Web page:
*Sock drawer puzzle:  Cathy has six pairs of black socks and six pairs of white socks in her drawer.  In complete darkness, and without looking, how many socks must she take from the drawer in order to be sure to get a pair that match?


Ana, where are you?

Your address gives me this:

screenshot of blogspot message saying this blog has been removed.









I hope everything is ok.

If you ask

be prepared to listen to the answer.  Queen’s post got me thinking about how and when and why people ask things like “how are you?” “are you getting better/worse?” and “are you ok?”

This is my single best piece of advice I can give to anyone who is struggling to find ways to support a friend or loved one who is experiencing an illness – really any long term crisis or effects of trauma.  As a child abuse survivor and a person with chronic often debilitating health problems, I run into these sorts of questions with some regularity.  As a younger adult, I was not great at navigating them.  I’m getting better.  For example, I now know to preemptively tailor my discourse depending on my relationship with the asker and their level of “needing to know”.  Work and casual acquaintances get a limited version unless more detail is necessary for some practical purpose (e.g. continuing sick leave or ability to travel).  Friends and family though, they are tough because they should care when they ask, that should be why they are asking, but often I find that they don’t.  It’s probably inaccurate to say every time I get the “then why the fuck did you ask?” feeling, it’s because the asker doesn’t care, even when they act carelessly.  They may just be asking or reaching out for the wrong reason.  Here are some of the wrong reasons I’ve encountered, roughly in order of least to most problematic:

  • Reassurance.  This is by far the most common one I’ve experienced.  The “reassure me that you are ok because I am so worried about you!” line of inquiry.  I call foul on this one because come on, the last thing someone who is suffering with burdens like this needs is to have to candy coat stuff for a friend or family member.  Better not to ask, but do something nice or helpful for them.  And if you are so paralyzed by fear and concern for your friend or family member that you can’t even bring yourself to do something, then a quick “I’m thinking of you” is a reasonable way to reach out without burdening your friend or family member to selectively share with you so YOU feel better.  Sometimes your friend or loved one doesn’t really want to get into it, sometimes s/he does but only if s/he feels that the listener is going to LISTEN.  Another uncaring ear is not what is needed right now, and ears that are attached to heads that are full of only self concern are, in some ways, worse than uncaring – they are demandingly uncaring.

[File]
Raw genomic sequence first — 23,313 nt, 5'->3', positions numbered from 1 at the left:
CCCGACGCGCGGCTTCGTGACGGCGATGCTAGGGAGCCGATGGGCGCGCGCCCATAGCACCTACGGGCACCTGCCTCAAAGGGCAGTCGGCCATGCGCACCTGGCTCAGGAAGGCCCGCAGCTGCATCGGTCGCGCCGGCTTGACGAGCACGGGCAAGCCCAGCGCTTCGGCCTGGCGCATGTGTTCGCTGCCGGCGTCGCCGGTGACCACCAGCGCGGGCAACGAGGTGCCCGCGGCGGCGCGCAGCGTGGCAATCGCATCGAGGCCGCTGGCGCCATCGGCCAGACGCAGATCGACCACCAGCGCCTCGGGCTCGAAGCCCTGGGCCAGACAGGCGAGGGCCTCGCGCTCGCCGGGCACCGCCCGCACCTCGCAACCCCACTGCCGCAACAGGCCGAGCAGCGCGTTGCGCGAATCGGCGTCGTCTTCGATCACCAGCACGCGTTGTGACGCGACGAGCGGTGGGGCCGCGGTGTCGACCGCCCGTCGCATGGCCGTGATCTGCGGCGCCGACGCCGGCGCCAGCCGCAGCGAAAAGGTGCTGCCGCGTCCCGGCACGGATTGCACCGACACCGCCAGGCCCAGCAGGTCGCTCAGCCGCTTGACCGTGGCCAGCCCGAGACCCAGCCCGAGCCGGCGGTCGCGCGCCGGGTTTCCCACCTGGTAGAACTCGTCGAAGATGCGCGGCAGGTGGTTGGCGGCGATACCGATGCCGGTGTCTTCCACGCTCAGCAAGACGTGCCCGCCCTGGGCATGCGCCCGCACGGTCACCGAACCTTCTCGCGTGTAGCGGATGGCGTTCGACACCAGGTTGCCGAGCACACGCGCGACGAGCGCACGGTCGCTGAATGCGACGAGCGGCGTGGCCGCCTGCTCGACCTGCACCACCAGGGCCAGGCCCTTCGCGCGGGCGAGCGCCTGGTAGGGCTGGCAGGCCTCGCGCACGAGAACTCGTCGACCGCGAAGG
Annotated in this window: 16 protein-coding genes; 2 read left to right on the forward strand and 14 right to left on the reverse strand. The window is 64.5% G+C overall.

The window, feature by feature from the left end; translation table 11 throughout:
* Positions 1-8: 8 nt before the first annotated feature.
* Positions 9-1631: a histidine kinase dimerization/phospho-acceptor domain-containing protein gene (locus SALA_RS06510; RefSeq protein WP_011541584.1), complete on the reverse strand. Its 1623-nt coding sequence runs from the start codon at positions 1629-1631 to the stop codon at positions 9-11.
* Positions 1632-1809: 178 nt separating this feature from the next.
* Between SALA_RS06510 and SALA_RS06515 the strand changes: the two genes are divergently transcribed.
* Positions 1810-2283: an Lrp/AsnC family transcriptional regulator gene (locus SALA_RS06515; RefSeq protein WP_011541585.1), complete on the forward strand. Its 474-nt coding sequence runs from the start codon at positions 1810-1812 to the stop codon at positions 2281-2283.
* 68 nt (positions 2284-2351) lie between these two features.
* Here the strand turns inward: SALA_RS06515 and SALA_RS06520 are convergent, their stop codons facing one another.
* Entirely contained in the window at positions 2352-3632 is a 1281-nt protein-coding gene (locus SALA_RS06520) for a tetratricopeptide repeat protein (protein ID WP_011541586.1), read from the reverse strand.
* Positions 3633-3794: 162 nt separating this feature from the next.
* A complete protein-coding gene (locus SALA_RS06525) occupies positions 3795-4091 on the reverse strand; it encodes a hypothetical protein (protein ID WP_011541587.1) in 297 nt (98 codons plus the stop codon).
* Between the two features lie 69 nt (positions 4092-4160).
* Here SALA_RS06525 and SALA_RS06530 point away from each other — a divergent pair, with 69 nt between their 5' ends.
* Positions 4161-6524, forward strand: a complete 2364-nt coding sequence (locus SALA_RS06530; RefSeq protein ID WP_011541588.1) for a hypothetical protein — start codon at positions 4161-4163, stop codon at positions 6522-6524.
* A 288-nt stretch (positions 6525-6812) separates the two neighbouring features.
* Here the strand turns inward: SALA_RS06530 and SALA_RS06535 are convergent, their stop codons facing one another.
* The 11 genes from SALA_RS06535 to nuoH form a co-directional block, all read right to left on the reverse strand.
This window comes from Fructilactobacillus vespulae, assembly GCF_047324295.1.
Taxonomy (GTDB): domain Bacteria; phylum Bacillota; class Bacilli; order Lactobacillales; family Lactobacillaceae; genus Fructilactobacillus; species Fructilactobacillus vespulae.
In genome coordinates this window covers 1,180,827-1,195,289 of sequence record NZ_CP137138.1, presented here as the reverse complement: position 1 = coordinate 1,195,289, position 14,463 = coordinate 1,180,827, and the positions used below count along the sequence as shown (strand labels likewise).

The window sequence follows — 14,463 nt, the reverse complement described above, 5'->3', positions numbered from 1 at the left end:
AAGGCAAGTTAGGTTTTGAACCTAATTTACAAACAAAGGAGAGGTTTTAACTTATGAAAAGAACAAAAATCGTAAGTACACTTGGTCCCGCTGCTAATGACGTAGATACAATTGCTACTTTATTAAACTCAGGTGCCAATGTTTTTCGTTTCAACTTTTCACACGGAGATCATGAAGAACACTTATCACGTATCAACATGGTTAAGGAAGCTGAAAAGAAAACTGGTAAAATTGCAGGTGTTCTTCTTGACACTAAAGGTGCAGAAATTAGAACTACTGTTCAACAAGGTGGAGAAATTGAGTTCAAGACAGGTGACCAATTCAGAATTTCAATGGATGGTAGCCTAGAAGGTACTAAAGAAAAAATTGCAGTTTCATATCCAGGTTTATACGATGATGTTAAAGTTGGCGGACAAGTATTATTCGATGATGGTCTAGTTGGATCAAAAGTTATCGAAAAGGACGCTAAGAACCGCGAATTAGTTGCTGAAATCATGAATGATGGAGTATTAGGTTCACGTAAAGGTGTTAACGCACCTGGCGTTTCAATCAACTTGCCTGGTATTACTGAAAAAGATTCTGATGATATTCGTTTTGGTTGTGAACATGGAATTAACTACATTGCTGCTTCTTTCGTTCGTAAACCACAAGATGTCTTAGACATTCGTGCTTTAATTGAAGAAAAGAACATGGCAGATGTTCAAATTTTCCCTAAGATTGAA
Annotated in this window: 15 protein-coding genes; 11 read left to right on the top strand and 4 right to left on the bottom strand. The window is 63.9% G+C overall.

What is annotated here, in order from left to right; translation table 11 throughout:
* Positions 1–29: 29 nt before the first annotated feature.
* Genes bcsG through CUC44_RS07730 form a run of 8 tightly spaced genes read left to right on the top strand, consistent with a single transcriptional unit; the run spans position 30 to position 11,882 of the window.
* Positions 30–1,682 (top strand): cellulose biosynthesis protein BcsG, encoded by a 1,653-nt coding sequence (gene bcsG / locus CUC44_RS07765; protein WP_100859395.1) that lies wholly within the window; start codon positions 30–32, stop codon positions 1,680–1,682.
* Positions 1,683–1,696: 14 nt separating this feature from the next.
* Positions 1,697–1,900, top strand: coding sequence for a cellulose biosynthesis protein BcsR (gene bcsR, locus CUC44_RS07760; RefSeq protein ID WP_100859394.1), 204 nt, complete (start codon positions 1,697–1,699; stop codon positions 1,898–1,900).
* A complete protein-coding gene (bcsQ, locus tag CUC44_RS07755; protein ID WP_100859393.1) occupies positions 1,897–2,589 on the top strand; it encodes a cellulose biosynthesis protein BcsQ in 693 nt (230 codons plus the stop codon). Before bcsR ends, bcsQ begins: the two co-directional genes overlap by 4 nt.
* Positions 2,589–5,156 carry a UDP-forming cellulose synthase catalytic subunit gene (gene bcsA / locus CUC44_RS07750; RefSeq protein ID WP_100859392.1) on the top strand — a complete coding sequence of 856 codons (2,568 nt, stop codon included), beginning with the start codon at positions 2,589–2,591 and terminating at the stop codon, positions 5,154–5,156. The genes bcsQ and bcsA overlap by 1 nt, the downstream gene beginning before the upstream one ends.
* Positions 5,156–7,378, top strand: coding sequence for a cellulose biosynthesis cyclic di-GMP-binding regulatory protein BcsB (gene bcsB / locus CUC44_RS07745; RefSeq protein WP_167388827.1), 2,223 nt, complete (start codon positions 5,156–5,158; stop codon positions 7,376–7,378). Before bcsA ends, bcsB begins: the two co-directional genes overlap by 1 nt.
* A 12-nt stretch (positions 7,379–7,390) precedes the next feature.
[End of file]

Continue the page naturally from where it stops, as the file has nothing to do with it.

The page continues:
• Guilt.  Haven’t called in a while?  Haven’t “been there” for your friend?  Feeling bad about it and want to show that you aren’t a big jerk?  Well, odds are your friend would appreciate a nice gesture or maybe even a chance to talk, but s/he is unlikely to be thinking very much about how much you suck.  See, s/he is wrapped up in his/her own world of shit and is not sitting around ruminating about how much better life would be if only good old so-and-so would drop a line.  If you decide to do something out of guilt, try to be more sensitive to your friend or loved one than to come across as punching a friendship time clock.  If you can’t muster up a sincere effort, then see my advice above or just leave it until you are ready and really actually WANT to be there for your friend.